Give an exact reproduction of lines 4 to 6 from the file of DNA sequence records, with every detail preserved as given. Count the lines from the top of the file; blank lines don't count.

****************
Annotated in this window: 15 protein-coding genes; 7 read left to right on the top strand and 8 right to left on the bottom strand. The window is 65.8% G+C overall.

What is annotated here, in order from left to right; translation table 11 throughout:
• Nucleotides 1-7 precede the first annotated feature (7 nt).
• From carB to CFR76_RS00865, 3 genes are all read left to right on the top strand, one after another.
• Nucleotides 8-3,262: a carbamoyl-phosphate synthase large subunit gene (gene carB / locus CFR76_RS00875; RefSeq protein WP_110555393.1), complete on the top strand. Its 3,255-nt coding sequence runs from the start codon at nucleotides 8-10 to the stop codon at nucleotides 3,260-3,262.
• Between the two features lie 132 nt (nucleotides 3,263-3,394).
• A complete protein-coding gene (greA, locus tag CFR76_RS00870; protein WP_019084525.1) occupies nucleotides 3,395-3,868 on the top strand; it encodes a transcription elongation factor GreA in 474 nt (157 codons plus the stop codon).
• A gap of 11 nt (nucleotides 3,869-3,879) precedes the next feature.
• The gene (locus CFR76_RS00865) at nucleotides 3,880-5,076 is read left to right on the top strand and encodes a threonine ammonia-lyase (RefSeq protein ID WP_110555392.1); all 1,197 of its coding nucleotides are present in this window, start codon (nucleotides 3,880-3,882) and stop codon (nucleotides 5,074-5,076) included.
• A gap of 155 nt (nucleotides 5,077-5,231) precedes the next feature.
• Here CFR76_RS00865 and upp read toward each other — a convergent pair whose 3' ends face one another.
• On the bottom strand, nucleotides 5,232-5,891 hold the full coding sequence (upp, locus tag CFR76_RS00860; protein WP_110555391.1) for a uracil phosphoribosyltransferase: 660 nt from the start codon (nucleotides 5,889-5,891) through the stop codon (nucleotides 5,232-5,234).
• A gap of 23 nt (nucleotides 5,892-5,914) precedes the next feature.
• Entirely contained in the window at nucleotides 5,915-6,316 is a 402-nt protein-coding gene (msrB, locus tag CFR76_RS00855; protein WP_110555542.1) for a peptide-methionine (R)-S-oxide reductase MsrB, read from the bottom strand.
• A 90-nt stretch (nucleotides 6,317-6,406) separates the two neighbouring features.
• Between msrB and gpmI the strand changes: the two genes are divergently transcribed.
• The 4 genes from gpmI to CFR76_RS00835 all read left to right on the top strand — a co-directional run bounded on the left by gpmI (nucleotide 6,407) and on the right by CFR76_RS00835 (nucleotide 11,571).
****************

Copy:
• From carB to CFR76_RS00865, 3 genes are all read left to right on the top strand, one after another.
• Nucleotides 8-3,262: a carbamoyl-phosphate synthase large subunit gene (gene carB / locus CFR76_RS00875; RefSeq protein WP_110555393.1), complete on the top strand. Its 3,255-nt coding sequence runs from the start codon at nucleotides 8-10 to the stop codon at nucleotides 3,260-3,262.
• Between the two features lie 132 nt (nucleotides 3,263-3,394).